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Office furniture maker Herman Miller has reported that net sales for the second quarter ending Dec. 1 were down slightly under 1 percent, compared to the same quarter last year, but new orders were 8.1 percent higher.
The Zeeland company had net sales of $441.8 million, with new orders coming in at $475.8 million.
Sequentially, second quarter net sales decreased by 1.8 percent from the first quarter this fiscal year, while orders were up 5.3 percent.
CEO Brian Walker said several factors led to lower than expected sales in the second quarter, including long lead times for orders, disruption from the East Coast storm and still more weakening in demand from Europe.
Sales in Herman Miller’s North American reportable segment were $304.7 million, down 5.3 percent from the prior year. New orders in the second quarter in North America totaled $328.7 million, reflecting an increase of 7.3 percent.
On a sequential basis, North American sales decreased 4.9 percent from the first quarter, while orders improved 7 percent over the same period.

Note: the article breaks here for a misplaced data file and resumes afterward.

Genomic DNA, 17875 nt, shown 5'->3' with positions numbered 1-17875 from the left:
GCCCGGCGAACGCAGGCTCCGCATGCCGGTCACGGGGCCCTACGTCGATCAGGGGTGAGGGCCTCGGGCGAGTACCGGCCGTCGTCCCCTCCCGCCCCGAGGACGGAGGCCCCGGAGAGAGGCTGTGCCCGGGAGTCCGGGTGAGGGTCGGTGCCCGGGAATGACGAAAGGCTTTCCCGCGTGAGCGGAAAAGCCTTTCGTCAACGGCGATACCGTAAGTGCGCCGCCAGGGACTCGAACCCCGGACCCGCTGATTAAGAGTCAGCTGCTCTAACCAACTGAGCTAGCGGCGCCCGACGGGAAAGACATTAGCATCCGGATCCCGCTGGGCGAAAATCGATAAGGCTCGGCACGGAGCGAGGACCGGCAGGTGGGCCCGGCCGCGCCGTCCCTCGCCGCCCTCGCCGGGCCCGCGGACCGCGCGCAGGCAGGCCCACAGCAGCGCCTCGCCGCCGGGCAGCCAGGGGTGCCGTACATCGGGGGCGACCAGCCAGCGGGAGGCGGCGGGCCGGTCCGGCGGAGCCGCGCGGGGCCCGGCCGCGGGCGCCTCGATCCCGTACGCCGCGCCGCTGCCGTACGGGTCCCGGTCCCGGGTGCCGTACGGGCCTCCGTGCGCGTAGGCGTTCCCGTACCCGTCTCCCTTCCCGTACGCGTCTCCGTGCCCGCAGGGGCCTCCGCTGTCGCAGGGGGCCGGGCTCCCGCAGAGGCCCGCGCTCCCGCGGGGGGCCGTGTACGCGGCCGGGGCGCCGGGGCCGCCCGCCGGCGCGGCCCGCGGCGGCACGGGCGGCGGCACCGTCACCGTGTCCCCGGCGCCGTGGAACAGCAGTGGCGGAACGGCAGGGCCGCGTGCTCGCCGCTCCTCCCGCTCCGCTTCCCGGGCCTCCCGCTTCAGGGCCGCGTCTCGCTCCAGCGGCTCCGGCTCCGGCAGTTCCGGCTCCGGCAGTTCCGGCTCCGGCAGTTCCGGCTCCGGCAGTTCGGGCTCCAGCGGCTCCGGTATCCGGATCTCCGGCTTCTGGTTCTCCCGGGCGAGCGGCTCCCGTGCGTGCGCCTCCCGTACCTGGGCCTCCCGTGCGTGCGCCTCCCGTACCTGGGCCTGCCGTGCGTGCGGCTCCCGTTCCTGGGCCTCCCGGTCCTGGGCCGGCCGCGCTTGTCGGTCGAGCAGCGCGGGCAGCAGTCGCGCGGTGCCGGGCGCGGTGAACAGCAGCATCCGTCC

The non-North American reportable segment had net sales of $92.8 million for the quarter, a 6.1 percent increase from a year ago. The revenue growth was driven by the April acquisition of POSH Office Systems Ltd. in Hong Kong, with the growth partially offset by lower sales in Europe compared to the second quarter of fiscal 2012. Profitability in this segment was negatively impacted in the quarter by a loss of leverage resulting from the organic sales decrease and costs associated with the integration of POSH.
Non-North American new orders in the quarter were up 9.3 percent compared to the same quarter last year. Sequentially, that segment’s sales decreased 1.9 percent while orders were up 1.8 percent.
Herman Miller is eliminating its U.S. defined benefit pension plans in favor of a new defined contribution retirement program. The company’s results in the second quarter include expenses associated with this transition as well as non-cash, pre-tax expenses of $18.8 million relating to the “legacy” defined benefit pension plans, which are frozen and scheduled for future termination.
Herman Miller’s consolidated gross margin in the second quarter was 33.6 percent. This was below company expectations, due primarily to lower than anticipated net sales. Relative to the second quarter of last fiscal year, gross margin decreased approximately 50 basis points due to the legacy pension impact and changes in product and channel mix.